Yesterday I featured the only outstanding New Haven Line branch station on our Tuesday Tour, Springdale. Now that the branches are complete, I thought it might be nice to post one of my favorite images from each station in a single gallery. It gives you a quick idea of what each branch is like, and a glimpse into the life of a commuter from each station. The locales photographed vary from outstanding examples of historical stations and well-known landmarks, to bare-bones, concrete platforms that are just barely stations. Each branch terminates at a historically-important station, though only one of the three is being used in its original capacity as a passenger station.
The photographs below were taken on eight separate days, ranging from early March to mid-October.
The New Canaan branch is the shortest of the three (8.2 miles), and the closest to Grand Central. It is also the only branch that is currently electrified. The branch first came into being when chartered as the New Canaan Railroad in 1866. By 1890 it had become a part of the The New York, New Haven and Hartford Railroad.
The awesome: New Canaan station may be the nicest station of all three branches (one could argue that Waterbury is more iconic, however it is no longer in use by the railroad, whereas New Canaan is). Most underwhelming: Everything other than New Canaan.
Of the three New Haven Line branches, the Danbury Branch has the most stations, with a total of seven. Though the line continues further north, Metro-North service terminates at Danbury. The original Danbury station still exists, though it is not used by Metro-North. Service first began here in 1852, and the rail line was known as the Danbury and Norwalk Railroad. In the late 1800’s the line was leased to the Housatonic Railroad, and later the New York, New Haven and Hartford Railroad. By 1925 the track was electrified, but due to a poor economic situation, it was de-electrified in 1961.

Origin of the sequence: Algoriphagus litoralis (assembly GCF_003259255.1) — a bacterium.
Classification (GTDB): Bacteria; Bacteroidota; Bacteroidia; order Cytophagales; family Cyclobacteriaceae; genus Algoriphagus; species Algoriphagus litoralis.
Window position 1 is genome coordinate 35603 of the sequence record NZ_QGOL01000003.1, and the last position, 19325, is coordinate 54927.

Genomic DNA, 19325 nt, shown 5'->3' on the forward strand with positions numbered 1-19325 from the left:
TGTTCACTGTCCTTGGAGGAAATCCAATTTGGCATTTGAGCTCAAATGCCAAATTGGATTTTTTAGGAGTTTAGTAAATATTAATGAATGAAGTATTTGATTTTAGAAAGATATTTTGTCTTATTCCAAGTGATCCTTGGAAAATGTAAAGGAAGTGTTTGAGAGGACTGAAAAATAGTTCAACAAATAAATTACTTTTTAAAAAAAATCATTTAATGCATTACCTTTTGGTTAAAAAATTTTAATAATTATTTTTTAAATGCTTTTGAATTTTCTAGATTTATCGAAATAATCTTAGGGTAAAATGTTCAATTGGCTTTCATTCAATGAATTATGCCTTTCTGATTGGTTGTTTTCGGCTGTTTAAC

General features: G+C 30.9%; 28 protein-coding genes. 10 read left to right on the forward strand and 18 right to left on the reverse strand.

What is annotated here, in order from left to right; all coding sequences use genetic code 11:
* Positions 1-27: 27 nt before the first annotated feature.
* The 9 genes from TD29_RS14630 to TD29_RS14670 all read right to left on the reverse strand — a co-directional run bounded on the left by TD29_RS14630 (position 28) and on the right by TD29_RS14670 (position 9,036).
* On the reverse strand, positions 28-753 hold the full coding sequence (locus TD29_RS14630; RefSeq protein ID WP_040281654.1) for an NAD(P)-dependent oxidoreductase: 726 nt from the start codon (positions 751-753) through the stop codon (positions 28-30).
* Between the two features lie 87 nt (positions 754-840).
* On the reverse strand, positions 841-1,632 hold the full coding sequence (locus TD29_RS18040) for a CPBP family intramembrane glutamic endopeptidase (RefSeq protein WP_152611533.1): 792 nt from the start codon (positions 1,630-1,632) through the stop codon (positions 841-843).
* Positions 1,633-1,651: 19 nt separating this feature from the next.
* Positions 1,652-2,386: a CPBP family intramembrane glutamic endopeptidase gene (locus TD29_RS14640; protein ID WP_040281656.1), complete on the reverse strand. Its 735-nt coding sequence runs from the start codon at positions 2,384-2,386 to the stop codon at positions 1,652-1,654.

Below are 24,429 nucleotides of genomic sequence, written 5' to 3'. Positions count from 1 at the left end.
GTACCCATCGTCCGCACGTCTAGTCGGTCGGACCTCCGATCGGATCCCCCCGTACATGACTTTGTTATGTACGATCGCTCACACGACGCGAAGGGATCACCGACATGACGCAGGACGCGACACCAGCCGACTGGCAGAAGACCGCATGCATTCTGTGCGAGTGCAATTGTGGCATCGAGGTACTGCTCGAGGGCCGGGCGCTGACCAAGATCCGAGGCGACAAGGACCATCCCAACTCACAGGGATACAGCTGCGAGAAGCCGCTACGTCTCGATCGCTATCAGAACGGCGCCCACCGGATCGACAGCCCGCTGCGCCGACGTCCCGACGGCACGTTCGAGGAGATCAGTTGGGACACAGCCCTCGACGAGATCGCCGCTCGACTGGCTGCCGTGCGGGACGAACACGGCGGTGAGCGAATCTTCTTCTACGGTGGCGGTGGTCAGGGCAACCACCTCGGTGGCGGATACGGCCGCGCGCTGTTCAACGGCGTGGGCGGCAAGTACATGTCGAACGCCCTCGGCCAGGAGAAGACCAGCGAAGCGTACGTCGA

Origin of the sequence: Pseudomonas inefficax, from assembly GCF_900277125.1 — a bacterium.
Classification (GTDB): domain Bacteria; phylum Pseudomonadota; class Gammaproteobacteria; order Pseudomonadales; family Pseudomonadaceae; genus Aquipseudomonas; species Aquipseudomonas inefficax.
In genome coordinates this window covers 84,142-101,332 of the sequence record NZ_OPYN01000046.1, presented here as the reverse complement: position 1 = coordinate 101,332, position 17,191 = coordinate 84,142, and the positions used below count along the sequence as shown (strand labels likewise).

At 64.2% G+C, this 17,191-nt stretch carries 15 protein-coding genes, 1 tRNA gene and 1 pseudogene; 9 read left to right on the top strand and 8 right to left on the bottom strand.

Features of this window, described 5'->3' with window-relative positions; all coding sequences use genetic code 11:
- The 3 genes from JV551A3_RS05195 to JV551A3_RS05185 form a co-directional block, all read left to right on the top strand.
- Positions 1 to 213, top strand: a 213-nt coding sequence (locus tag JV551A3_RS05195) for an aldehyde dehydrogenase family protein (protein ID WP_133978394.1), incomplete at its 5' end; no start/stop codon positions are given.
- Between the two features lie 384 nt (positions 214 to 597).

The awesome: Danbury’s original station, yard, and turntable, now occupied the Danbury Railway Museum. Bethel’s old station is now a bike shop (I never got a photo of it). Cannondale’s old station is also lovely. Most underwhelming: Without a doubt, Merritt 7. It is the only New Haven Line station without the typical Metro-North station sign, and is probably the most bare-bones station listed here.
The Waterbury branch is Metro-North’s easternmost branch, and it diverges from the main line just east of Stratford. Although service terminates in Waterbury, the tracks do continue further north, and are used by the Railroad Museum of New England. Waterbury is located 87.5 miles from Grand Central – making it the furthest from the city in rail miles. The branch was originally chartered in 1845 as the Naugatuck Railroad (named after the river the tracks run alongside), and construction was completed by 1849. It was merged with the The New York, New Haven and Hartford Railroad in 1906. Today, the branch has a reputation of serving both commuters and many sketchy people.
The awesome: Waterbury’s historical station (no longer used by the railroad) is one of, if not the most iconic structures in the city. The Naugatuck Historical Society is housed in their old station, which is also nice. You can get cool photos of the railroad bridge in Ansonia. Most underwhelming: Beacon Falls and Ansonia. Oh, and don’t leave your car or any other valuables at Waterbury.
Do you have a favorite?
If I had to pick the branch that I liked the best, I’d have a difficult time of it. New Canaan is certainly my favorite station, but the rest of the branch is relatively boring. The Danbury branch has the adorably-cute Cannondale, and the old station which is now a museum. The sketchy people of the Waterbury branch make me weary of choosing it as my favorite, despite the fact that I like that little railroad bridge over the Naugatuck river. It is, however, undeniable that Waterbury has the most recognizable old station – though it is debatable whether people actually realize it was once a train station. We can settle this right now, with a poll. Vote for your favorite branch here:
With this post I’ve achieved my first significant milestone on the New Haven Line. Thankfully, it has nothing to do with having the police called on me on another rail line (has yet to happen here, but I am very much expecting it. Especially after reading this post by Jim Cameron, chairman of the CT Commuter Council). No, this milestone is the Tuesday Tour’s completion of the Danbury Branch! In the 1800’s this was the Danbury and Norwalk Railroad, but of course today it is just a small branch of Metro North’s New Haven Line.